The idea of London owns me rather than me owning it.
I was born in Bermondsey and brought up there in Dockhead. I left when I was eighteen. It was 1970. The Pool of London docks closed and my father’s work moved to Essex. So did my family. We discovered the A13. We left our car-less, pedestrian life, our cramped council flat, our relatives and our lovely but grubby London of the 1960s. We moved east. I left London wanting to figuratively spread my wings, to literally live in a modern house, drive a car, shop in supermarkets, to travel and see my own country. Well, I saw it, and other places too. But I discovered on returning that the city has been on its own journey. London has left me too. What happened to that world of stewed black tea, bread and dripping, small shops run by people who had been to school with my parents or grandparents? Where did all those working men on the street disappear to? What happened to that dominating Irish Catholic church in Dockhead? The nuns and priests, the parading of the Virgin in the streets? Did I dream it all? I recently began a photo essay in Bermondsey and will be posting more pictures. Of course I’m using a modern digital camera, and I won’t be taking pictures of moody streets and smokey skies. They’ve long gone.
This opening picture is taken from the north side of London Bridge. We are looking down at where the wharves once faced the Pool of London. In my childhood it was full of ships. My memory is of tubby freighters wallowing in mud, tugs, barges, cranes, smoke, fog, cobbled streets, flat-bed lorries, tarpaulins, wheezy uncomfortable buses, bacon sandwiches and mugs of tea. My father worked on the waterside here. So did many of our relatives. My great uncle drove a crane on the quay in the foreground of the picture. We were a traditional working class family of sailors, dockers, railwaymen and the like. I was brought up within a large extended family, with cousins in years above and below me at school and grandparents and great aunts and uncles dotted throughout the council flats around us. At school we were taught by Irish nuns. Our homes were yards from the river. Our needs were limited and so were our means. We used phone boxes, took the bus, walked a lot. The extended family is almost all gone now – some to Kent, some to Essex, many to the grave. The world we lived in, which was to my childish mind permanent, was in fact fugitive. It has been largely swept away. The scale of the changes makes me gasp.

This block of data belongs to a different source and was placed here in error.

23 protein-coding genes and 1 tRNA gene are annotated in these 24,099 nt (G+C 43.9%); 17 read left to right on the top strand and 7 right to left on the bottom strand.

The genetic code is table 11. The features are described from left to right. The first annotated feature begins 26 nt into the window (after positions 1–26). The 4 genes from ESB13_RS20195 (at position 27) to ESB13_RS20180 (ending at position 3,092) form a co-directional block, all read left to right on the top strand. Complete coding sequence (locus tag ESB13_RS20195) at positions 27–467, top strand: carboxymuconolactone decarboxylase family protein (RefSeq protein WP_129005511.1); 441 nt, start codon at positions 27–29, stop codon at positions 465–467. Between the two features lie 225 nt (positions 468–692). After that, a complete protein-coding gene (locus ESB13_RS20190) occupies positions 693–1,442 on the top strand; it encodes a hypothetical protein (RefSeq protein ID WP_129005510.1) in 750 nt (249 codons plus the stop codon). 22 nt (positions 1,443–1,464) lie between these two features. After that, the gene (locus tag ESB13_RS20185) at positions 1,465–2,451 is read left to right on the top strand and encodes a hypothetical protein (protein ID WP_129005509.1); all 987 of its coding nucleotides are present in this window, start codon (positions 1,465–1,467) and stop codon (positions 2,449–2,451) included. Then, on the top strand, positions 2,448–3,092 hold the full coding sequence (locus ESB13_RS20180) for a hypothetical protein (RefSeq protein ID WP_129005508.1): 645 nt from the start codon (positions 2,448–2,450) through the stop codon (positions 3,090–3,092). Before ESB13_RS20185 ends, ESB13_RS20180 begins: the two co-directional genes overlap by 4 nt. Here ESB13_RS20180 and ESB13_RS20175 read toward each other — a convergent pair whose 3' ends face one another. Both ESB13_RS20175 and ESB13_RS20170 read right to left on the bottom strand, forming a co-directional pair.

Does it matter that one middle aged man feels nostalgia for a lost world? In some senses ‘no.’ My mother tells me her grandmother remembered Tower Bridge being built – and the bridge is of course the defining icon of modern London. So it’s only a couple of generations before we get back to a London very unlike ours – more like the London of Dickens or of General Booth’s survey. The same great grandmother remembered market gardens south of Jamaica Road and a mill stream running across Abbey Street from her own childhood. Even I remember the footings of the bridge that used to cross that stream, but no bridge and no river. The Neckinger has been in a culvert for well over a hundred years.
I think the pace of change in London has swept us down an unattractive path. In the 1930s Senate House in Bloomsbury was the tallest building in London. Orwell used it as his model for 1984. It served as an inhumane, faceless icon of a psychopathic state. We’ve moved on from Orwell. When I cross London Bridge or Tower Bridge and look at the vast ugliness of the Shard, I feel little of the human figure in it. I feel in the same way Orwell did about Senate House, but the scale has changed. It seems to me many inner London buildings exist to dominate us or to feed the egos of their builders. I want to say to them ‘there’s no need to shout.’ We can see you.